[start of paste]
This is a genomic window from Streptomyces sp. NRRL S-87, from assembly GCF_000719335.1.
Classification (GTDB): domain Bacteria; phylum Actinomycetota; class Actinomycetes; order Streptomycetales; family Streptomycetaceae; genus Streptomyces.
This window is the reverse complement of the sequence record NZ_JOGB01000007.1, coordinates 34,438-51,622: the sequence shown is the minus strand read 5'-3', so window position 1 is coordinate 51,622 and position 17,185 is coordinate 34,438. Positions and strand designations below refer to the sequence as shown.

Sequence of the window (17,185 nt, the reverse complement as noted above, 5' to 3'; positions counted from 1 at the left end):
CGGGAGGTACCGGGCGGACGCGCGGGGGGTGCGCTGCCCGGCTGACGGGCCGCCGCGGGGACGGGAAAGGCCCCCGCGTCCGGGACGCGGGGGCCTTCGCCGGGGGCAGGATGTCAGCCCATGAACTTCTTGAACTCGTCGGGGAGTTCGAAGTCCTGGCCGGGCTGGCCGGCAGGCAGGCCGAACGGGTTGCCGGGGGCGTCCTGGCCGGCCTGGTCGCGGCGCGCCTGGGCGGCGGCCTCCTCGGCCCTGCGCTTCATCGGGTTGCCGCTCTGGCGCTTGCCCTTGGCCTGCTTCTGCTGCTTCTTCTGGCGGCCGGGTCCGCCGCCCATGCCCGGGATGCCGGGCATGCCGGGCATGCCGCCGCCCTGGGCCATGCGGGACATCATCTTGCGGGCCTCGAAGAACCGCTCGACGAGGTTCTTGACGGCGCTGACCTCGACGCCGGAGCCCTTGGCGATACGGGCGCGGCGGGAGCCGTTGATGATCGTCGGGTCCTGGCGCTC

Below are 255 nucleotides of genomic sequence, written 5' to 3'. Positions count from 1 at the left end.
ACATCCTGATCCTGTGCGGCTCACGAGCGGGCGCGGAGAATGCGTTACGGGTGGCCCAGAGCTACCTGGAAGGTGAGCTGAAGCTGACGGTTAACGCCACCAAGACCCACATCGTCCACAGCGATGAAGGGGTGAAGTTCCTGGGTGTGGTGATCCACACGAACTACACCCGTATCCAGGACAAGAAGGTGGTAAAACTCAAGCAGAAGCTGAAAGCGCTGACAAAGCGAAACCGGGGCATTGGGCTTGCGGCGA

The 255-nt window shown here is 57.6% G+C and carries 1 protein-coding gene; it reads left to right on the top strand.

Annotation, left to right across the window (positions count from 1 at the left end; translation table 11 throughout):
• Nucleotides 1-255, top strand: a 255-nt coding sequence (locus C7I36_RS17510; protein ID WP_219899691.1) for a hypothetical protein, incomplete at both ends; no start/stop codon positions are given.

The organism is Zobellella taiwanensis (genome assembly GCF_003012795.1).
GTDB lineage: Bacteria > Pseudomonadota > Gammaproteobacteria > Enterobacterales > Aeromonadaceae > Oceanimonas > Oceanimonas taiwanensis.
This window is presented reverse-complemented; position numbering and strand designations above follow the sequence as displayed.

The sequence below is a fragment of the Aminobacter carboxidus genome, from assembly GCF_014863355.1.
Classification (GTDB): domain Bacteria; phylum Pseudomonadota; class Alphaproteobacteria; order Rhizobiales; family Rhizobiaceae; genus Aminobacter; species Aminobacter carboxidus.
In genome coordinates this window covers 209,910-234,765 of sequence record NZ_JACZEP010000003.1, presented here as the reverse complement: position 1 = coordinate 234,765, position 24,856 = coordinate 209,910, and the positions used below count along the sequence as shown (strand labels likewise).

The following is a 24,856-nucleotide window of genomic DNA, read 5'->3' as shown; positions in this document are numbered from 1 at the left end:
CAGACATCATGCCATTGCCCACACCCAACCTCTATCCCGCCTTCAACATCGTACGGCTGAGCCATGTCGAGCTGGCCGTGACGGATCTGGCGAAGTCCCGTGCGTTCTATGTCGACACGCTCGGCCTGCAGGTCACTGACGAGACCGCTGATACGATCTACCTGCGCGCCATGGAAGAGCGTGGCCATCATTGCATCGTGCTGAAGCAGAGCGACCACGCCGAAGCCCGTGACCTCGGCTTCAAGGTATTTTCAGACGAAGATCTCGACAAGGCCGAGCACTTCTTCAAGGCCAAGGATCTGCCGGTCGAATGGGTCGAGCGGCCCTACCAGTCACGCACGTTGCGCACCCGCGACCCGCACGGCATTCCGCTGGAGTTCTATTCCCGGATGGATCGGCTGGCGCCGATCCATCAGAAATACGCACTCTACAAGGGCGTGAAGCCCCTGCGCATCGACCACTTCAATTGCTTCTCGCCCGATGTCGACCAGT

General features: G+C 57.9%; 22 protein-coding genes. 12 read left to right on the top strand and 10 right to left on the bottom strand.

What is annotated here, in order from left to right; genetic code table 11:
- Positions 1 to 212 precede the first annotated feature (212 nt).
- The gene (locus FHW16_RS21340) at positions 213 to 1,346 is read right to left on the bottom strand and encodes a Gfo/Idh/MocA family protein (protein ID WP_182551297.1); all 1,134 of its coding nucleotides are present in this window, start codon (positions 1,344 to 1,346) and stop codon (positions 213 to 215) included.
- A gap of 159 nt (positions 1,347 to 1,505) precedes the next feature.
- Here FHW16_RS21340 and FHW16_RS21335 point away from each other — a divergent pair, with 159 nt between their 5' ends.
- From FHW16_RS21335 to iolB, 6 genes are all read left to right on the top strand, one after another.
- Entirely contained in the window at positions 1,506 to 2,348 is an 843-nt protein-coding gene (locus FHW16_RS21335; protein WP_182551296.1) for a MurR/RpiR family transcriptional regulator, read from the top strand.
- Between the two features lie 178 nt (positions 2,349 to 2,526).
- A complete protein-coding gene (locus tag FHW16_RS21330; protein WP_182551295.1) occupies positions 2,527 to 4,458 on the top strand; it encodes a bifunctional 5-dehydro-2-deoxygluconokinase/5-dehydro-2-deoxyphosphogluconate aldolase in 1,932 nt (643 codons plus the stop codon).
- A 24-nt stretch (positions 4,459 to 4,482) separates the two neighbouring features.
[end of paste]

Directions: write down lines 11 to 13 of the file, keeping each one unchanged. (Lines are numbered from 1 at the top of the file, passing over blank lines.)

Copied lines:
The organism is Zobellella taiwanensis (genome assembly GCF_003012795.1).
GTDB lineage: Bacteria > Pseudomonadota > Gammaproteobacteria > Enterobacterales > Aeromonadaceae > Oceanimonas > Oceanimonas taiwanensis.
This window is presented reverse-complemented; position numbering and strand designations above follow the sequence as displayed.